Orioles legend and Baseball Hall of Famer Cal Ripken Jr. revealed Thursday that he was diagnosed with prostate cancer in February and is “cancer-free” after surgery in March.
“The surgery couldn’t have gone better,” Ripken said. “The outcome couldn’t have gone better, and I’ve resumed doing everything I did before. It’s a pretty miraculous few months.”
Now, he’s sharing his experience in hopes that it might encourage other men to see their doctors and potentially get similar life-saving information.
“You feel like something’s wrong with you and that’s not something you want to share with everybody. But ... [it’s] a positive story to tell other people to make sure that they get their regular physical,” Ripken said. “There’s an opportunity, at the very least, to create awareness around it.”
Dr. Robert K. Brookland, chairman of the department of radiation and oncology at the Greater Baltimore Medical Center and chairman of the American Joint Committee on Cancer, said Ripken’s message is a “great service.”
He believes Ripken can influence others to take measures that lead to early detection, and thus save lives.
“This is just an example of what a great human being Cal Ripken is,” Brookland said. “He could have kept this very private and not shared it with anybody, and I certainly respect anybody’s right to keep their privacy. But he elected to let other people know what he was going through, and increase the level of awareness about the disease, the importance of screening, to allow for early detection.”
Early detection typically means early treatment: “Outcomes are always going to be better as a general rule when we’re treating earlier stage, lower-risk cancers rather than higher-stage, more advanced cancers.”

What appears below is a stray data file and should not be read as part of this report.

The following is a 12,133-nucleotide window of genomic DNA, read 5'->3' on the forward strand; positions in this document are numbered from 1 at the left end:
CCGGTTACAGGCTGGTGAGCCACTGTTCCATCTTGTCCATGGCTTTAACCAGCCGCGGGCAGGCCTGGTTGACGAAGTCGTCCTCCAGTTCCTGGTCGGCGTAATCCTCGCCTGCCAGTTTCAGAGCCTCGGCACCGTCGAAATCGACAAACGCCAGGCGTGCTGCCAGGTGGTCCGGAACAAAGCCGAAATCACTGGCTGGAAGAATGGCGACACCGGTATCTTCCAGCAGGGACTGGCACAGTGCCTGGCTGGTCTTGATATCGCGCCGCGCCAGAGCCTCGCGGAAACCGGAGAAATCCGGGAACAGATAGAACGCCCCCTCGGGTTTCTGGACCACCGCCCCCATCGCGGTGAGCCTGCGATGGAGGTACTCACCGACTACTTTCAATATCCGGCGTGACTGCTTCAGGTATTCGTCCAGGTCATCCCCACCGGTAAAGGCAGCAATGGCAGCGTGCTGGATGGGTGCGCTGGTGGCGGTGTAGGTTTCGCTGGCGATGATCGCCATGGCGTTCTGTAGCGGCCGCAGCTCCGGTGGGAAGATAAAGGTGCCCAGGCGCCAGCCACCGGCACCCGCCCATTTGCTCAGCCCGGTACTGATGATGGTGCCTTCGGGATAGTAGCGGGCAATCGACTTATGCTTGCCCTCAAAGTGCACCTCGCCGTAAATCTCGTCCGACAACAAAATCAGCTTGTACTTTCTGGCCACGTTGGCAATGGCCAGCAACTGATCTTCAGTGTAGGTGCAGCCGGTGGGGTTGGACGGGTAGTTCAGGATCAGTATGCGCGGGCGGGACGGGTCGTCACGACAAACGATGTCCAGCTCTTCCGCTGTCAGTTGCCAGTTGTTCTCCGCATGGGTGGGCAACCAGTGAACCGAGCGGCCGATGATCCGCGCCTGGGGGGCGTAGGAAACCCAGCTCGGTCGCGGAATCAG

On Sept. 6, Baseball’s Ironman will celebrate the 25th anniversary of breaking Lou Gehrig’s record of 2,131 consecutive games. Ripken referred to the diagnosis as “a moment in your life that you don’t want to hear.”
“We all know people that have had different cancers and you kind of wonder, how would you feel if it happened to you?” said Ripken, whose father, Cal Ripken Sr., died of lung cancer in 1999. “I know what that feels like now.”
Ripken said he had “no symptoms whatsoever” with a normal-sized prostate for someone his age. He turns 60 on Monday.
Levels on his prostate-specific antigen test, which measures proteins that typically are contained to the prostate that reach the bloodstream, were moving “just incrementally,” Ripken said. He and his doctor thought that could be explained by him riding his bike or simple aging.
Still, he went to a urologist, and tests there pushed Ripken to have a biopsy.
“When you get into this sort of age frame, I guess the risk factor continues to go up,” Ripken said. “It was just a precaution, and I’m thankful that I was pushed to do it.”
When that test revealed cancer, Ripken said, the consensus for his path forward was surgery, which was performed by Dr. Mohamad Allaf at Johns Hopkins Hospital.
Brookland said the treatment options at that point, radiation and surgery, have “identical” cure rates. Patients and doctors base their decisions on factors such as side effects, convenience and personal preference.
“If you have an early stage cancer, then surgery and radiation are equally good choices,” he said. “If you have a very advanced cancer, then you usually can’t do surgery.”